One thing to keep in mind with reading time is we’ll be showing aggregated stats (all time, by month, by tag…). So even if an individual story gets a little boost, that doesn’t mean writers should go all-in on a single post.



@Dane, consider two stories, one is 2000+ words, and another is ~300 words. Both get the same aggregate read time. But readers tend to complete and enjoy the 300-word article while they bounce from the 2000-word article after reading about 300 words.

With the total read time system, you’re rewarding both posts equally, when the 300-word one is, in fact, better quality.

But with (total read time)/(length) as the quality metric, stories are rewarded for completion rates, not just read time, which would also incentivize writers to optimize the length of their posts.

Or are you saying that in your experience, such a scenario is unlikely to occur?



Nice thoughts here.

Before I get into any details, I just want to point out that we’re working on pre-launch theories at this stage. Best intentions and reality are often two very different things. So just want to point out that anything could change once we launch and get real usage.

One challenge I often see in these types of metrics is the balance between simplicity and accuracy. Adding logic to the way you compute the metric often increases accuracy while decreasing simplicity. You might be thinking, “Dividing time by story length isn’t really reducing simplicity.” and I’d agree with you from a math POV. But math complexity isn’t what I’m worried about. I’m actually more concerned about the complexity from a linguistics perspective. Consider how people would talk about this metric.

I finally passed the 1 year of time reading milestone on Hacker Noon. My goal for next year is to hit the decade reading milestone!


My time reading divided by story length stat is 7 weeks. Is that good?

Sometimes you can bundle complexity into a nicely encompassing phrase like “Completion Percent”. Once the phrase becomes “Quality Score”, then I generally believe you’ve gone too far with accuracy at the expense of simplicity. But this only applies if game mechanics are involved. If it’s some metric used to automate some process…then go nuts with complexity to maximize accuracy.

I do really like the completion rate metric Medium uses as a quality score. But my gut tells me that this score might be more relevant to the typical type of content found on Medium vs the typical Hacker Noon story.

If a story is a one-time read, designed to be consumed in a single sitting, then a completion percent metric is great. I feel like technical stories are not necessarily linear, one-time reads. I find that I often stumble on a story and find that it is interesting technically but it lacks immediate utility. So I might bookmark it, share it, and come back later.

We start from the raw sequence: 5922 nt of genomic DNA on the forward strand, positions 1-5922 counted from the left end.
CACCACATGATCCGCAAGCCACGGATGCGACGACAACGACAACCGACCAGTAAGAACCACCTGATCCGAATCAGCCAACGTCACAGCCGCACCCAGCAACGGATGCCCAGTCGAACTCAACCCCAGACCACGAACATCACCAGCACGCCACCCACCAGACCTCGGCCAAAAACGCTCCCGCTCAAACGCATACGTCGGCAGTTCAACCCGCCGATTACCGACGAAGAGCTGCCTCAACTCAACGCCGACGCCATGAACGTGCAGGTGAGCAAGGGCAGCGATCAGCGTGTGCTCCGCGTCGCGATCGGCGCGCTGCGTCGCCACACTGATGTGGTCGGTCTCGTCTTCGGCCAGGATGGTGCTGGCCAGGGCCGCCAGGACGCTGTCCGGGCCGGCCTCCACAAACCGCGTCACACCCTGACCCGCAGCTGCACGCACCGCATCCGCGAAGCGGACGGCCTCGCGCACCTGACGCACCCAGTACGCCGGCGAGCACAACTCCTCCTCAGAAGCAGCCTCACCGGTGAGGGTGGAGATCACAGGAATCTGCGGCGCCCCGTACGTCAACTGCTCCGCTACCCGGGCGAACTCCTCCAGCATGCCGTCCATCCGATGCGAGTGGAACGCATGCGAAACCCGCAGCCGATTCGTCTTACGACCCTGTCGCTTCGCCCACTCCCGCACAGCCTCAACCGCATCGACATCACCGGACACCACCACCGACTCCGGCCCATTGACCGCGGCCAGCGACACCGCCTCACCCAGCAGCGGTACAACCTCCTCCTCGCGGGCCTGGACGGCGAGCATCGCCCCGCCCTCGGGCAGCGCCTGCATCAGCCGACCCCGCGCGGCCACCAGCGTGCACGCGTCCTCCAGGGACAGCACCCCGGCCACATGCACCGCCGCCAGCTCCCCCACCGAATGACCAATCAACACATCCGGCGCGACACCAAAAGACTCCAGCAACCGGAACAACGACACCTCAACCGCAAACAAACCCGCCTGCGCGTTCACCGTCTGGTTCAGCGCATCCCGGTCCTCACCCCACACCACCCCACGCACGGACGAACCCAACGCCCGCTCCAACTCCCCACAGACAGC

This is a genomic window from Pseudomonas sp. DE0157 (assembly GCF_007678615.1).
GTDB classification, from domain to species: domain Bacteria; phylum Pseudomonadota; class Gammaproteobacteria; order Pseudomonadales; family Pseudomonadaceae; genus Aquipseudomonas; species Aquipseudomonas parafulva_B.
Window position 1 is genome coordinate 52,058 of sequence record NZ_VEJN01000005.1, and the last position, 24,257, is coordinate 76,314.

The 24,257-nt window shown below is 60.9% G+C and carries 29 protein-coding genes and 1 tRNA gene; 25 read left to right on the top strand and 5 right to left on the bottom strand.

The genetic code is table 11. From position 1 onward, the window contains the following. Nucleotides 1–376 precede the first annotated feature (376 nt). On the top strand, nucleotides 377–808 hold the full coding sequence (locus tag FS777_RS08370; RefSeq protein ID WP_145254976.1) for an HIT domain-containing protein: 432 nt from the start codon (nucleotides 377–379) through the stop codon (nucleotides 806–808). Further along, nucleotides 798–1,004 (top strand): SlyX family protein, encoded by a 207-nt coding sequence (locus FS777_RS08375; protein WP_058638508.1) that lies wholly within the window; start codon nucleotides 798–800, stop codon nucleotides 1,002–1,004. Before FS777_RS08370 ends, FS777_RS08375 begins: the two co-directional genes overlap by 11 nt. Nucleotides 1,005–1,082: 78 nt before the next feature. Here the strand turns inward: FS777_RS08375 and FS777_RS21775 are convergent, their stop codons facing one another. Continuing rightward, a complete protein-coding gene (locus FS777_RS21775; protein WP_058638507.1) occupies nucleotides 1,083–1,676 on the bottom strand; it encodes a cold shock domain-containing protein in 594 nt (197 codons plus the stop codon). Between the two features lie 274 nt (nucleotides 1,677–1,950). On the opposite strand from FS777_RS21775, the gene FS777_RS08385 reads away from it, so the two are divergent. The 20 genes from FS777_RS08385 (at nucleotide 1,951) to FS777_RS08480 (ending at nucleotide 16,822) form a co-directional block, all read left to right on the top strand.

My main point is you can get a lot of value from a Hacker Noon story without reading the entire thing. There are a lot of different use cases for technical stories and we currently feel like “time reading” is the potentially a better way to understand if a story is generating value.

Having said all that, I still think long-form and short-form stories are both valuable and we probably shouldn’t skew too much in either way with the metrics we display. I initially talked about showing aggregate stats as a way to encourage both long and short-form content. Here is an early mock of a WIP stats screen to show an example of how we might show aggregate metrics.

This is a really important topic for 2.0. Thanks for bringing it up and helping us get into the details. I can’t wait to see how stats evolve!



Yeah, that makes sense. (time/length) would be a weird thing to brag about.

Ok, so that’s what I missed. I was thinking more on the lines of traditional articles.

I can’t count the number of times I’ve seen “deep dive” articles where I skip to the part I need, quickly close the tab, but still get a lot of value.

The article might be a comprehensive guide to all possible bash commands, but I might only need the one to print the working directory. It doesn’t make sense to penalize the article for a low completion rate here.

Wow! This looks amazing. I can see what you mean by having a simple, interpretable statistic.

Though as someone who has gotten used to Medium’s “number of readers over time” graph, it might take a moment or two to adjust.

I’m assuming that some reader-related statistics (total number of unique readers, unique readers per day, unique readers per week, etc.) will also be available in the final version. Something like this will be included, right?

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I have a WordPress plugin that exports stories to Medium. The plugin automatically adds “Originally published at X” at the bottom of the post. Is this looked down upon or encouraged?